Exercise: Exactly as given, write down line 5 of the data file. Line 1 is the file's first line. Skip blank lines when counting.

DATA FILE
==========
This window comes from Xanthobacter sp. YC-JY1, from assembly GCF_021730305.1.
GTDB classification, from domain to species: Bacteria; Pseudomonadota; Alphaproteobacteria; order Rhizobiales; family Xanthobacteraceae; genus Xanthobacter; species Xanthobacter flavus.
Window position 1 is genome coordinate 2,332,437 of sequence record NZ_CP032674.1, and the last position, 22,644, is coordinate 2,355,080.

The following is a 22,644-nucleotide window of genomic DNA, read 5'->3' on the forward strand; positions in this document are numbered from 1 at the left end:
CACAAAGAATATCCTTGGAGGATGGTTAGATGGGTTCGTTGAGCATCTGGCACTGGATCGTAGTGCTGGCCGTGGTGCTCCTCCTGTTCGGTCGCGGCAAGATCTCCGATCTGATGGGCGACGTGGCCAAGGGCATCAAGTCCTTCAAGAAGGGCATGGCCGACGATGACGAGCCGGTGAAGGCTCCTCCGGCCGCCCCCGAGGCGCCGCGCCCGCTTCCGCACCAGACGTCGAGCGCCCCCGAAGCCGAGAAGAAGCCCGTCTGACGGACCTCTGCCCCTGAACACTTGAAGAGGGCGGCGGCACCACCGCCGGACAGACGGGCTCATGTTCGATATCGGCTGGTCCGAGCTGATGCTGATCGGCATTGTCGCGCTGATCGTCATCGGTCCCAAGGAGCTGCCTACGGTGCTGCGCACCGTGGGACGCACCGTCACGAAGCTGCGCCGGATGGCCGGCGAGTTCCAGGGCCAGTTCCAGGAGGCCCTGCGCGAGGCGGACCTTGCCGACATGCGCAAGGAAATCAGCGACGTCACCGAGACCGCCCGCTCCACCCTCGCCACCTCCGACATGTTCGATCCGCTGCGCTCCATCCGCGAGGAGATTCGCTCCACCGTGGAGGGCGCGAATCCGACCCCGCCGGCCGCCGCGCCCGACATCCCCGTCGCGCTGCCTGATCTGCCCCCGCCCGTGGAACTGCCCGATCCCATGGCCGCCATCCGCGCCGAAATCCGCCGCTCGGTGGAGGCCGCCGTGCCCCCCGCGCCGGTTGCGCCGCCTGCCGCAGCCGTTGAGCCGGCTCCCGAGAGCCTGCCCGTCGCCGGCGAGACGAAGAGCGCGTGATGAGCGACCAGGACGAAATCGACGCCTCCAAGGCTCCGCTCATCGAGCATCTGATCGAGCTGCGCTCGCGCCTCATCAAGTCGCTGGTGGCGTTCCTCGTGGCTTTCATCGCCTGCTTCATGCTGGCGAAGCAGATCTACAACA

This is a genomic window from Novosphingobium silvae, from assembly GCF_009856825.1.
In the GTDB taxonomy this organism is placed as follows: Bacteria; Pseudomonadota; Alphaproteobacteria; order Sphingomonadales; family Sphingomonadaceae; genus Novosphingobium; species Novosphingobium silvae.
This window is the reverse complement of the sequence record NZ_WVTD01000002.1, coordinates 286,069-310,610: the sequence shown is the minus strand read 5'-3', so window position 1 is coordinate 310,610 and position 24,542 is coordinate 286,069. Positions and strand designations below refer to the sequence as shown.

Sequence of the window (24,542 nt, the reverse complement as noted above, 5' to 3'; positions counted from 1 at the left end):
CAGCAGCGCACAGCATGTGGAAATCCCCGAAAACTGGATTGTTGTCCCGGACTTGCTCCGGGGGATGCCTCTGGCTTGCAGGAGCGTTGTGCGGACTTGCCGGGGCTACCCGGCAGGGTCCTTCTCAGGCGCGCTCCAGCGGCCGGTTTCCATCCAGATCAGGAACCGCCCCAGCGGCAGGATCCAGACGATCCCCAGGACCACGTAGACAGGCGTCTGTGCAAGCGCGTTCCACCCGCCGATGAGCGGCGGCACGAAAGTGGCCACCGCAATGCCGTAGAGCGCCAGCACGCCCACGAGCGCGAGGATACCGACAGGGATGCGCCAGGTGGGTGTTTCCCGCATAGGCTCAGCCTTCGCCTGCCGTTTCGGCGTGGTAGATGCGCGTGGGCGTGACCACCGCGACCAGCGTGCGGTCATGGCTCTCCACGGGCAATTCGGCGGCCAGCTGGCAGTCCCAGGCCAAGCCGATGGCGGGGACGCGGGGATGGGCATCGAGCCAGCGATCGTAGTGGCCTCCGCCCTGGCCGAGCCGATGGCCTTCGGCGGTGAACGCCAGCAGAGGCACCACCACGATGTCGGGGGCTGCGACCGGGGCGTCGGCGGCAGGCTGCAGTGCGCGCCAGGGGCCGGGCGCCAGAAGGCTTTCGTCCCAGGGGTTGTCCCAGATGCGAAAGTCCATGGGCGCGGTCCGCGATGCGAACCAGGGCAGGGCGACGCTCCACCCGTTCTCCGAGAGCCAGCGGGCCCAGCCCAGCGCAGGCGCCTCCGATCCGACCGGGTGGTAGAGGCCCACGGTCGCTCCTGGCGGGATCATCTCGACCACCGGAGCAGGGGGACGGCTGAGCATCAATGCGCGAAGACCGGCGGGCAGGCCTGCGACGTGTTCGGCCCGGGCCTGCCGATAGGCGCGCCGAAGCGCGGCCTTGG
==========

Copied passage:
CACAAAGAATATCCTTGGAGGATGGTTAGATGGGTTCGTTGAGCATCTGGCACTGGATCGTAGTGCTGGCCGTGGTGCTCCTCCTGTTCGGTCGCGGCAAGATCTCCGATCTGATGGGCGACGTGGCCAAGGGCATCAAGTCCTTCAAGAAGGGCATGGCCGACGATGACGAGCCGGTGAAGGCTCCTCCGGCCGCCCCCGAGGCGCCGCGCCCGCTTCCGCACCAGACGTCGAGCGCCCCCGAAGCCGAGAAGAAGCCCGTCTGACGGACCTCTGCCCCTGAACACTTGAAGAGGGCGGCGGCACCACCGCCGGACAGACGGGCTCATGTTCGATATCGGCTGGTCCGAGCTGATGCTGATCGGCATTGTCGCGCTGATCGTCATCGGTCCCAAGGAGCTGCCTACGGTGCTGCGCACCGTGGGACGCACCGTCACGAAGCTGCGCCGGATGGCCGGCGAGTTCCAGGGCCAGTTCCAGGAGGCCCTGCGCGAGGCGGACCTTGCCGACATGCGCAAGGAAATCAGCGACGTCACCGAGACCGCCCGCTCCACCCTCGCCACCTCCGACATGTTCGATCCGCTGCGCTCCATCCGCGAGGAGATTCGCTCCACCGTGGAGGGCGCGAATCCGACCCCGCCGGCCGCCGCGCCCGACATCCCCGTCGCGCTGCCTGATCTGCCCCCGCCCGTGGAACTGCCCGATCCCATGGCCGCCATCCGCGCCGAAATCCGCCGCTCGGTGGAGGCCGCCGTGCCCCCCGCGCCGGTTGCGCCGCCTGCCGCAGCCGTTGAGCCGGCTCCCGAGAGCCTGCCCGTCGCCGGCGAGACGAAGAGCGCGTGATGAGCGACCAGGACGAAATCGACGCCTCCAAGGCTCCGCTCATCGAGCATCTGATCGAGCTGCGCTCGCGCCTCATCAAGTCGCTGGTGGCGTTCCTCGTGGCTTTCATCGCCTGCTTCATGCTGGCGAAGCAGATCTACAACA